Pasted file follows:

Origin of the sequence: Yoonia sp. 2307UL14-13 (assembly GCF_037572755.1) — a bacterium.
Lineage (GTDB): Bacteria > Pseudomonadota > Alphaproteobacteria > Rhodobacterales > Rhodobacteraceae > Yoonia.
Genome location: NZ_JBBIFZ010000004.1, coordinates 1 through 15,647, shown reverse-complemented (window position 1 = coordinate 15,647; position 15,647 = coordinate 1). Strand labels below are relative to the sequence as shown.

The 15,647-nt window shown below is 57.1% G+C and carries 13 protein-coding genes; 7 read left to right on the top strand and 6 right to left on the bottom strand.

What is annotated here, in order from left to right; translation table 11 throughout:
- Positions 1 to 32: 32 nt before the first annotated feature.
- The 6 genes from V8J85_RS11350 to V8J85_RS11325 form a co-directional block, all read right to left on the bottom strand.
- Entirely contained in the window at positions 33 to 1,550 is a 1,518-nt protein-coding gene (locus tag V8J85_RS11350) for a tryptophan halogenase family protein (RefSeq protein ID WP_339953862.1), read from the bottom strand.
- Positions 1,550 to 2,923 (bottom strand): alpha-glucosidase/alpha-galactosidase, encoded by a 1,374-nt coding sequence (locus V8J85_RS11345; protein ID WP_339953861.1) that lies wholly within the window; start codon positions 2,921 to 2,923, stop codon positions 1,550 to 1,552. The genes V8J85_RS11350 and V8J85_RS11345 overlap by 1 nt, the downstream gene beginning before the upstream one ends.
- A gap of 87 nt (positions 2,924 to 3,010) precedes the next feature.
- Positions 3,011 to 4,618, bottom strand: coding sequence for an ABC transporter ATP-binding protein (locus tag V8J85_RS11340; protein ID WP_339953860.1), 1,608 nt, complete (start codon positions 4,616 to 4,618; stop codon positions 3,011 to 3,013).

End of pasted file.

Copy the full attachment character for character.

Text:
Origin of the sequence: Yoonia sp. 2307UL14-13 (assembly GCF_037572755.1) — a bacterium.
Lineage (GTDB): Bacteria > Pseudomonadota > Alphaproteobacteria > Rhodobacterales > Rhodobacteraceae > Yoonia.
Genome location: NZ_JBBIFZ010000004.1, coordinates 1 through 15,647, shown reverse-complemented (window position 1 = coordinate 15,647; position 15,647 = coordinate 1). Strand labels below are relative to the sequence as shown.

The 15,647-nt window shown below is 57.1% G+C and carries 13 protein-coding genes; 7 read left to right on the top strand and 6 right to left on the bottom strand.

What is annotated here, in order from left to right; translation table 11 throughout:
- Positions 1 to 32: 32 nt before the first annotated feature.
- The 6 genes from V8J85_RS11350 to V8J85_RS11325 form a co-directional block, all read right to left on the bottom strand.
- Entirely contained in the window at positions 33 to 1,550 is a 1,518-nt protein-coding gene (locus tag V8J85_RS11350) for a tryptophan halogenase family protein (RefSeq protein ID WP_339953862.1), read from the bottom strand.
- Positions 1,550 to 2,923 (bottom strand): alpha-glucosidase/alpha-galactosidase, encoded by a 1,374-nt coding sequence (locus V8J85_RS11345; protein ID WP_339953861.1) that lies wholly within the window; start codon positions 2,921 to 2,923, stop codon positions 1,550 to 1,552. The genes V8J85_RS11350 and V8J85_RS11345 overlap by 1 nt, the downstream gene beginning before the upstream one ends.
- A gap of 87 nt (positions 2,924 to 3,010) precedes the next feature.
- Positions 3,011 to 4,618, bottom strand: coding sequence for an ABC transporter ATP-binding protein (locus tag V8J85_RS11340; protein ID WP_339953860.1), 1,608 nt, complete (start codon positions 4,616 to 4,618; stop codon positions 3,011 to 3,013).